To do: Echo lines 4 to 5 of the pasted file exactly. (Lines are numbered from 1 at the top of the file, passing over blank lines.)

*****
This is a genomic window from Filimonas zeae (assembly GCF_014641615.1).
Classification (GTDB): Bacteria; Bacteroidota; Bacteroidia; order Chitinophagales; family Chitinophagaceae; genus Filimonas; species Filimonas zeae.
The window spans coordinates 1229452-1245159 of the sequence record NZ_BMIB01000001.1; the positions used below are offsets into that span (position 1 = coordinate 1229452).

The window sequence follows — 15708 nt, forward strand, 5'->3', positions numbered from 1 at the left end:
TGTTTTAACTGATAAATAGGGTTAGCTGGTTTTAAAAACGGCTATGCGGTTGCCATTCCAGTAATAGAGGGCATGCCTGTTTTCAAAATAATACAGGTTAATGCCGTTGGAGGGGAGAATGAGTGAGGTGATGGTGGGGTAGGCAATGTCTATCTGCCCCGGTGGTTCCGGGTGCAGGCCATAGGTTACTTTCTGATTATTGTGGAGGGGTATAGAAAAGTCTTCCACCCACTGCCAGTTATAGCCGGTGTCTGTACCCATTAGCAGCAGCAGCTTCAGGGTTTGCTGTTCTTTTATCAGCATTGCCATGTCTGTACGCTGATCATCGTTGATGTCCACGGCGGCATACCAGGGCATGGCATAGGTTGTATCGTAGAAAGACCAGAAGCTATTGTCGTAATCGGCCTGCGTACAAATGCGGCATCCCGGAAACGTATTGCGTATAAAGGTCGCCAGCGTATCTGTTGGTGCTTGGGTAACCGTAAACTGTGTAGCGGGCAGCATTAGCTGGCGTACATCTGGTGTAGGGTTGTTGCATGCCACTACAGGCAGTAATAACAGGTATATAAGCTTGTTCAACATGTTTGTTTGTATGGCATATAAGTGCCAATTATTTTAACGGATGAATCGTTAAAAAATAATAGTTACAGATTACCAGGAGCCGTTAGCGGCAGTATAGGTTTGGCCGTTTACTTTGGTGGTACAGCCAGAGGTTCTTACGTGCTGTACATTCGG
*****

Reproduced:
The window sequence follows — 15708 nt, forward strand, 5'->3', positions numbered from 1 at the left end:
TGTTTTAACTGATAAATAGGGTTAGCTGGTTTTAAAAACGGCTATGCGGTTGCCATTCCAGTAATAGAGGGCATGCCTGTTTTCAAAATAATACAGGTTAATGCCGTTGGAGGGGAGAATGAGTGAGGTGATGGTGGGGTAGGCAATGTCTATCTGCCCCGGTGGTTCCGGGTGCAGGCCATAGGTTACTTTCTGATTATTGTGGAGGGGTATAGAAAAGTCTTCCACCCACTGCCAGTTATAGCCGGTGTCTGTACCCATTAGCAGCAGCAGCTTCAGGGTTTGCTGTTCTTTTATCAGCATTGCCATGTCTGTACGCTGATCATCGTTGATGTCCACGGCGGCATACCAGGGCATGGCATAGGTTGTATCGTAGAAAGACCAGAAGCTATTGTCGTAATCGGCCTGCGTACAAATGCGGCATCCCGGAAACGTATTGCGTATAAAGGTCGCCAGCGTATCTGTTGGTGCTTGGGTAACCGTAAACTGTGTAGCGGGCAGCATTAGCTGGCGTACATCTGGTGTAGGGTTGTTGCATGCCACTACAGGCAGTAATAACAGGTATATAAGCTTGTTCAACATGTTTGTTTGTATGGCATATAAGTGCCAATTATTTTAACGGATGAATCGTTAAAAAATAATAGTTACAGATTACCAGGAGCCGTTAGCGGCAGTATAGGTTTGGCCGTTTACTTTGGTGGTACAGCCAGAGGTTCTTACGTGCTGTACATTCGG